Signs and Symptoms of Dry Eye
Dry Eye is a condition that develops when the amount of tears produced is not sufficient to maintain the moisture balance in your eye. This can result in that scratchy sensation, a continuous feeling of dryness, stinging and a sensation of a foreign body in your eye. Ironically in an effort to fight off the condition, dry eyes can cause you to produce excessive tears, which is why some people experience watery eyes.
The main function of tears is to maintain the health of the corner of your eye by washing away foreign matter and ensuring that the surface of your eye remains moist, smooth and clear. Tears also rinse away dust particles from your eyes and contain enzymes that protect your eyes from bacteria that can cause infections.
Hot, dry and/or windy climates, high altitudes, excessive sun exposure, central heating, air conditioning, hair dryers, cigarette smoke, air pollution, air travel.
Allergy medications, esp. antihistamines, Antidepressants,(e.g. amitriptyline, diazepam), Some blood pressure medications, parkinson's medications, birth control pills, diuretics, beta blockers, sleeping pills, many pain medications, certain medications which regulate heart rhythm irregularities, decongestants
Two million individuals abandon soft contact lens wear altogether each year with nearly 50% of these contact lens "dropouts" attributing dryness or discomfort as the primary reason.
Parkinson's disease, Sjögren's syndrome (an auto-immune disease), Rheumatoid arthritis, Lupus, Lacrimal gland deficiency, Diabetes, Sarcoidosis, Stevens-Johnson syndrome, Rosacea: Facial rosacea is commonly associated with ocular rosacea, which causes conditions such as blepharitis.
Dry eye is the most common complaint or adverse event following LASIK.
Thyroid conditions, Hormonal changes during menopause, Decreased production of androgen, Estrogen supplementation -(there are reports both of this improving dry eye conditions and worsening them).
Blinking is critical in spreading tears over the surface of the eye and stimulating tear production. A chronic low blink rate is associated with dry eye symptoms. Computer use, reading, and watching TV are the three activities most commonly associated with a low blink rate.
Causes of Dry Eye Disease
Dry eyes can occur naturally as a result of aging or hormonal changes, typically in women who are pregnant, taking oral contraceptives or going through menopause. In fact, women over 50 have a 50% greater risk of dry eye disease than men do of the same age. It can also result from taking certain medications that reduce tear production such as antihistamines, blood pressure medications, and antidepressants.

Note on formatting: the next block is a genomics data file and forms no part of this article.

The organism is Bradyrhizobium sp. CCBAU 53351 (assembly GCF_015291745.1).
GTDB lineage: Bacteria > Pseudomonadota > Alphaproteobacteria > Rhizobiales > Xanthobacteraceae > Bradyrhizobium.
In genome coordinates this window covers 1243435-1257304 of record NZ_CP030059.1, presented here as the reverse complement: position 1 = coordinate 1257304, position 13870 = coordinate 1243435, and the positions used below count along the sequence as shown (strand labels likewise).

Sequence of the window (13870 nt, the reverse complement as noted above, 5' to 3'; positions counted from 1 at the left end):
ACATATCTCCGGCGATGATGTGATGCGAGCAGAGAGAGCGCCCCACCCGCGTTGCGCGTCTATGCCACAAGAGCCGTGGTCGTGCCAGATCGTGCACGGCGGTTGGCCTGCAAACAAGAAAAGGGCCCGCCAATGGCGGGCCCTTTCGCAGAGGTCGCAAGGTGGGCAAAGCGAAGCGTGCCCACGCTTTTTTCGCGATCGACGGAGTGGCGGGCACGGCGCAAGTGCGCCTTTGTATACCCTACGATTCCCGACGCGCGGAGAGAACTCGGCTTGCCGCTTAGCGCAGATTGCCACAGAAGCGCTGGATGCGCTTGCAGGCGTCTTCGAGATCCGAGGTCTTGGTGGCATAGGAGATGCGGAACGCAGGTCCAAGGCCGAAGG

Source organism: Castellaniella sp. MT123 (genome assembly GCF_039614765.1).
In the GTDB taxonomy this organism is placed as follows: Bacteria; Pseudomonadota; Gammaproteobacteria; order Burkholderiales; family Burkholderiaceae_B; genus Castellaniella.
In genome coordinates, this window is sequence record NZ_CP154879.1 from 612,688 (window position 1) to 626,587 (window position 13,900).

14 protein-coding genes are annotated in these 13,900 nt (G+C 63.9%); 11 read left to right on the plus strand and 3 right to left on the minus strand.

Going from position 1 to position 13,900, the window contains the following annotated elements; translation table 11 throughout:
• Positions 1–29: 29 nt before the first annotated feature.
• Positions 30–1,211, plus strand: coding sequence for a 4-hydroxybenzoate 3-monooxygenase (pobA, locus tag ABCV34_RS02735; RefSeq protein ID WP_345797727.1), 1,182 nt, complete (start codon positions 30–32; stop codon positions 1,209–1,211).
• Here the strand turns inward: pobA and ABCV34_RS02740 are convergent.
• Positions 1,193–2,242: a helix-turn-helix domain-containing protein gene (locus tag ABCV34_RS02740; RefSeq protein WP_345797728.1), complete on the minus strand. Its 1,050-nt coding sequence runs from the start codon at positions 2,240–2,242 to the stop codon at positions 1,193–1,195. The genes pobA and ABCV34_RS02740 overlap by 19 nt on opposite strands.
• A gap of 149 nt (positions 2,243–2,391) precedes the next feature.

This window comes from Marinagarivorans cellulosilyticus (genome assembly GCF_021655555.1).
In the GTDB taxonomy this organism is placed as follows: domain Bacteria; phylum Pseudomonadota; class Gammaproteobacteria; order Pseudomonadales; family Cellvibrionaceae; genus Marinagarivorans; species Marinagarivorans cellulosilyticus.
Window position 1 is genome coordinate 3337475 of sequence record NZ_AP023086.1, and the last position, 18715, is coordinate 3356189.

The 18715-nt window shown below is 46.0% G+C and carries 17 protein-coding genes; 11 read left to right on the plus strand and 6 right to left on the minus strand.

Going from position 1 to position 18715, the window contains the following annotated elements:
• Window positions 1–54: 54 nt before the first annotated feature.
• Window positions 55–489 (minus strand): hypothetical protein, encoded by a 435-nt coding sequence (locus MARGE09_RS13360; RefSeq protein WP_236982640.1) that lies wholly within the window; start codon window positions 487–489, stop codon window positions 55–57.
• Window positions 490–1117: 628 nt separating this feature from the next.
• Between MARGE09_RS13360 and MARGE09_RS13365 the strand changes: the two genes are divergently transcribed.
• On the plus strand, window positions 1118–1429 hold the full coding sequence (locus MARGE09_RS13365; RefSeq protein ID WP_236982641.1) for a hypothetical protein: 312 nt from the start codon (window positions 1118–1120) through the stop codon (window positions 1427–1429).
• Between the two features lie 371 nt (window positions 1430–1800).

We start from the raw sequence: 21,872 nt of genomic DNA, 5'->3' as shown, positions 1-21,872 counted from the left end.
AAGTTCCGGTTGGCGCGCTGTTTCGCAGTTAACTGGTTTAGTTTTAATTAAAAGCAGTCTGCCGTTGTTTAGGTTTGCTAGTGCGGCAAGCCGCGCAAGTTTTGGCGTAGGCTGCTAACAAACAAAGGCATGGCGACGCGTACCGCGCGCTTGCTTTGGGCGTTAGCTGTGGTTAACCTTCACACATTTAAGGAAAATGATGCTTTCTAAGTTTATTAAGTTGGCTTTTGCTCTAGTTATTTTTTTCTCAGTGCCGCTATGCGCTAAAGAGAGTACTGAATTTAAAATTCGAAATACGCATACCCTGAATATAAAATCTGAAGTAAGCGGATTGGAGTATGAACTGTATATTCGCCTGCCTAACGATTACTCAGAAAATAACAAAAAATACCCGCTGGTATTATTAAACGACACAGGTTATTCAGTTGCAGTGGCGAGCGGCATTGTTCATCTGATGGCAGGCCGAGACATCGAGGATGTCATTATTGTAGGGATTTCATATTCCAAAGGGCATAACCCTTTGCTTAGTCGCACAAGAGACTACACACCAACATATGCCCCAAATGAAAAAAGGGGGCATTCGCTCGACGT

Environmental factors can also play a role in drying out the eyes and DED is common in areas where the climate is dry, dusty and windy. Home air conditioners or heating systems and excessive time spent staring at a computer or television screen can also dry out eyes and exacerbate symptoms due to the lack of blinking while staring at our screens.
Individuals that suffer from certain medical conditions such as diabetes, blepharitis, lupus, arthritis, and thyroid problems are more vulnerable to developing DED. Other causes can be due to eye surgery including LASIK, certain conditions in which the eyelids don’t close properly or extended contact lens use.
Diagnosis of Dry Eye Disease
Typically, dry eye disease can be diagnosed through a comprehensive eye exam and a description of your symptoms. On some occasions, the eye doctor might decide to do a test that measures how quickly your tears evaporate from the surface of your eye. By instilling a simple dye called fluorescein (much like food coloring) the doctor is able to watch and count how long it takes the tears to start to break up after they’ve asked you to hold your eyes open after a blink.
This is called TBUT or a Tear Break Up Time test. A low TBUT generally indicates a lipid (aka oil) deficiency in the tears resulting from oil glands in the eyelids not functioning properly.
In another type of test, called a Schirmer test, a strip of filter paper is placed under the lid of the eye and you will be asked to close your eye for five minutes. Following the test, the amount of moisture on the strip will be measured. Schirmer tests are performed less frequently than a TBUT test.